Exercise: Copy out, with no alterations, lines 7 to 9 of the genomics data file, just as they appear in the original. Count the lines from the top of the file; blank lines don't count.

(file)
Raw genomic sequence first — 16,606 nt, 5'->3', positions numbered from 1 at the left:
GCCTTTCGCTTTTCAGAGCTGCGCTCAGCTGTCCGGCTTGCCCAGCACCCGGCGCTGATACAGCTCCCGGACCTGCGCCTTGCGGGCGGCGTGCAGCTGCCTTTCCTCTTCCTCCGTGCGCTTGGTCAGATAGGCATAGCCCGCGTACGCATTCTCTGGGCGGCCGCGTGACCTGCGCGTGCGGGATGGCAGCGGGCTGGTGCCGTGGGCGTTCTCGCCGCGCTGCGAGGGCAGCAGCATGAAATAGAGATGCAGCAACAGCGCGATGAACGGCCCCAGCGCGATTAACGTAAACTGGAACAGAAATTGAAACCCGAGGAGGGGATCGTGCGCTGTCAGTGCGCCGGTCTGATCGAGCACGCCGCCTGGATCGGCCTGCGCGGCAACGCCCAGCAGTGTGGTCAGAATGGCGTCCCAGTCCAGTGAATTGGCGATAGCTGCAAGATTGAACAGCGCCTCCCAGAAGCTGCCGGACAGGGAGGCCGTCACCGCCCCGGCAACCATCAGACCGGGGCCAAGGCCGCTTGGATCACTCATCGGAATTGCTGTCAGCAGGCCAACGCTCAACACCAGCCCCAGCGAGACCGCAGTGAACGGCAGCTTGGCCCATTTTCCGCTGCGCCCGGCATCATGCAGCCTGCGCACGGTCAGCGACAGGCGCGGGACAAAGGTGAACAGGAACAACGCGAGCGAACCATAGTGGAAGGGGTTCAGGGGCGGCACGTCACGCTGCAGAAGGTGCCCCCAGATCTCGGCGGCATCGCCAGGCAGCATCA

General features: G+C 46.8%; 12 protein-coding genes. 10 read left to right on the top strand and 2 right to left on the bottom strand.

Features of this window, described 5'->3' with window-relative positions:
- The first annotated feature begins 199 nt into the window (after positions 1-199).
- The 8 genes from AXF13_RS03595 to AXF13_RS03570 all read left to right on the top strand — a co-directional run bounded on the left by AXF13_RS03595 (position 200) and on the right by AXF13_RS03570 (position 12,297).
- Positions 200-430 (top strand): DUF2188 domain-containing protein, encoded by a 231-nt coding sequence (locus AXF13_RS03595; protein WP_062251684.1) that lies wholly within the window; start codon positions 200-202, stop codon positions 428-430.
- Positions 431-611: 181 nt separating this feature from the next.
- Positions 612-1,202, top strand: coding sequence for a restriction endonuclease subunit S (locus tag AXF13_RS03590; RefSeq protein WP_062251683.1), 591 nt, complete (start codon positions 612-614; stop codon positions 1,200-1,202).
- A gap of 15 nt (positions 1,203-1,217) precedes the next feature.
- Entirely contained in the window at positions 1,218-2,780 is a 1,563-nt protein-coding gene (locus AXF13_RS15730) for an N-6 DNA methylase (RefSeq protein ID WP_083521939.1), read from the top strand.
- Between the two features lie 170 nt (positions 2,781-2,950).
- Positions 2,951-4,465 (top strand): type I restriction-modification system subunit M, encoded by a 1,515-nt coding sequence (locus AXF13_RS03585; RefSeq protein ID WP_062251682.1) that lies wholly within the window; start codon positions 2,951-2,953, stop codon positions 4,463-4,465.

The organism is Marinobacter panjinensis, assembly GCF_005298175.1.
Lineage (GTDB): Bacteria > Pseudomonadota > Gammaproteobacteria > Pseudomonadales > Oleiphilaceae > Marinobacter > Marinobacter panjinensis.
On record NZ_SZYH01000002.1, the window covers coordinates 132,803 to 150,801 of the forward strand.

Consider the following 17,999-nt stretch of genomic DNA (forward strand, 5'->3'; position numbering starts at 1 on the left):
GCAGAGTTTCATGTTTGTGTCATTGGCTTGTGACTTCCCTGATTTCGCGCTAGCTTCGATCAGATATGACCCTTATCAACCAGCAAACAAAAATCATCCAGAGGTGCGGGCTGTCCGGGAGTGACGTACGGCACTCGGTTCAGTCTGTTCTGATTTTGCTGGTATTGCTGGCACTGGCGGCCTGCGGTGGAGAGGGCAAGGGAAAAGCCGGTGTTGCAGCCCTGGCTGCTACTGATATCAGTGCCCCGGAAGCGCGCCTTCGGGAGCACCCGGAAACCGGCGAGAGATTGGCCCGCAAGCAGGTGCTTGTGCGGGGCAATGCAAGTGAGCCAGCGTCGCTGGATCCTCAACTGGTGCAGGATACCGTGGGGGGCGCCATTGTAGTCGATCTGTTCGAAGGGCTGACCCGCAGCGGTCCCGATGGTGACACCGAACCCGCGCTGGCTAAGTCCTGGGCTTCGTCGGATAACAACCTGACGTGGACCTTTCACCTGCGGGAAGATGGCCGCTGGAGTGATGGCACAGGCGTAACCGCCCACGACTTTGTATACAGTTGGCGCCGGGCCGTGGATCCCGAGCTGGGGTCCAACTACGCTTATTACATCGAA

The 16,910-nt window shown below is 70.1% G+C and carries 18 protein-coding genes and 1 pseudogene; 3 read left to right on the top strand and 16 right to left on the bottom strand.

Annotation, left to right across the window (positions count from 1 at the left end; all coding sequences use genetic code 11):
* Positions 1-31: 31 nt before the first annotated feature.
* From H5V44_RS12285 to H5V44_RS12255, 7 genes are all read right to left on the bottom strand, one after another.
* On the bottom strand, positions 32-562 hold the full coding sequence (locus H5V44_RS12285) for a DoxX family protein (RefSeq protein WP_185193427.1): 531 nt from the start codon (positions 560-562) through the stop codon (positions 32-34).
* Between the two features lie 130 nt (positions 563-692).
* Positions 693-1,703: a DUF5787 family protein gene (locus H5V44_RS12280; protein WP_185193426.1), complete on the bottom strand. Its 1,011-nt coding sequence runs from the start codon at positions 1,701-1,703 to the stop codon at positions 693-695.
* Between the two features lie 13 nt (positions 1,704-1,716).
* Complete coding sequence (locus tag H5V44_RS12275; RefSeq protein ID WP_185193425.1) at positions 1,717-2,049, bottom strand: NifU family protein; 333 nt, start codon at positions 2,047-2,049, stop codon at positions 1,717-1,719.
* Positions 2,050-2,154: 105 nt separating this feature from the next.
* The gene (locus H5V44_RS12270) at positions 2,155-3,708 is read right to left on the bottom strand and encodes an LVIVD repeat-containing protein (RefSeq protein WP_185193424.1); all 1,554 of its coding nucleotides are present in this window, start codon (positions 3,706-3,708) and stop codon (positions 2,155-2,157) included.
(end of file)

- Positions 200-430 (top strand): DUF2188 domain-containing protein, encoded by a 231-nt coding sequence (locus AXF13_RS03595; protein WP_062251684.1) that lies wholly within the window; start codon positions 200-202, stop codon positions 428-430.
- Positions 431-611: 181 nt separating this feature from the next.
- Positions 612-1,202, top strand: coding sequence for a restriction endonuclease subunit S (locus tag AXF13_RS03590; RefSeq protein WP_062251683.1), 591 nt, complete (start codon positions 612-614; stop codon positions 1,200-1,202).